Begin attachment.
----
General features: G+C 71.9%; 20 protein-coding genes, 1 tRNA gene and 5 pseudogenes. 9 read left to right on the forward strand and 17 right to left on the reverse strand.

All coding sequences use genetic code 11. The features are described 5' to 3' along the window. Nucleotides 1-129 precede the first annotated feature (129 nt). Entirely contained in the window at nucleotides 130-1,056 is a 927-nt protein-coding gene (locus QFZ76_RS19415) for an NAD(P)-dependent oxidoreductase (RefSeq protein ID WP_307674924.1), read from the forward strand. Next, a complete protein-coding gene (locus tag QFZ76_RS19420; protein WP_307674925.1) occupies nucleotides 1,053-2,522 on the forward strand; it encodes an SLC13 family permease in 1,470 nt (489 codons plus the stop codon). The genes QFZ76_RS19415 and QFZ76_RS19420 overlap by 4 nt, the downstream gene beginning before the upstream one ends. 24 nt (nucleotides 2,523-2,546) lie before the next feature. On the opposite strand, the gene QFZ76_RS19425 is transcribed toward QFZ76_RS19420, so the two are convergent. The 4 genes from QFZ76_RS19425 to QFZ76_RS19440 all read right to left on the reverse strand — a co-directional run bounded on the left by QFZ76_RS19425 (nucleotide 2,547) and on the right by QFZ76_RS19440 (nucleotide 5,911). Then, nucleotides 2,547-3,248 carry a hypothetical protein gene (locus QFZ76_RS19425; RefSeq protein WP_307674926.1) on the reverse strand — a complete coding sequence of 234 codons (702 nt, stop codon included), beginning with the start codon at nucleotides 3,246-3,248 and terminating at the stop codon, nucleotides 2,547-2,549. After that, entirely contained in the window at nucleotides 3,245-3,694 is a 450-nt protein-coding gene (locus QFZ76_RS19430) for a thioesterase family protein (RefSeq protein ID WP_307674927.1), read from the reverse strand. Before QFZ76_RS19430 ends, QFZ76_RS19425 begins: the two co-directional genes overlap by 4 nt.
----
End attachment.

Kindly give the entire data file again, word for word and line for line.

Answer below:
General features: G+C 71.9%; 20 protein-coding genes, 1 tRNA gene and 5 pseudogenes. 9 read left to right on the forward strand and 17 right to left on the reverse strand.

All coding sequences use genetic code 11. The features are described 5' to 3' along the window. Nucleotides 1-129 precede the first annotated feature (129 nt). Entirely contained in the window at nucleotides 130-1,056 is a 927-nt protein-coding gene (locus QFZ76_RS19415) for an NAD(P)-dependent oxidoreductase (RefSeq protein ID WP_307674924.1), read from the forward strand. Next, a complete protein-coding gene (locus tag QFZ76_RS19420; protein WP_307674925.1) occupies nucleotides 1,053-2,522 on the forward strand; it encodes an SLC13 family permease in 1,470 nt (489 codons plus the stop codon). The genes QFZ76_RS19415 and QFZ76_RS19420 overlap by 4 nt, the downstream gene beginning before the upstream one ends. 24 nt (nucleotides 2,523-2,546) lie before the next feature. On the opposite strand, the gene QFZ76_RS19425 is transcribed toward QFZ76_RS19420, so the two are convergent. The 4 genes from QFZ76_RS19425 to QFZ76_RS19440 all read right to left on the reverse strand — a co-directional run bounded on the left by QFZ76_RS19425 (nucleotide 2,547) and on the right by QFZ76_RS19440 (nucleotide 5,911). Then, nucleotides 2,547-3,248 carry a hypothetical protein gene (locus QFZ76_RS19425; RefSeq protein WP_307674926.1) on the reverse strand — a complete coding sequence of 234 codons (702 nt, stop codon included), beginning with the start codon at nucleotides 3,246-3,248 and terminating at the stop codon, nucleotides 2,547-2,549. After that, entirely contained in the window at nucleotides 3,245-3,694 is a 450-nt protein-coding gene (locus QFZ76_RS19430) for a thioesterase family protein (RefSeq protein ID WP_307674927.1), read from the reverse strand. Before QFZ76_RS19430 ends, QFZ76_RS19425 begins: the two co-directional genes overlap by 4 nt.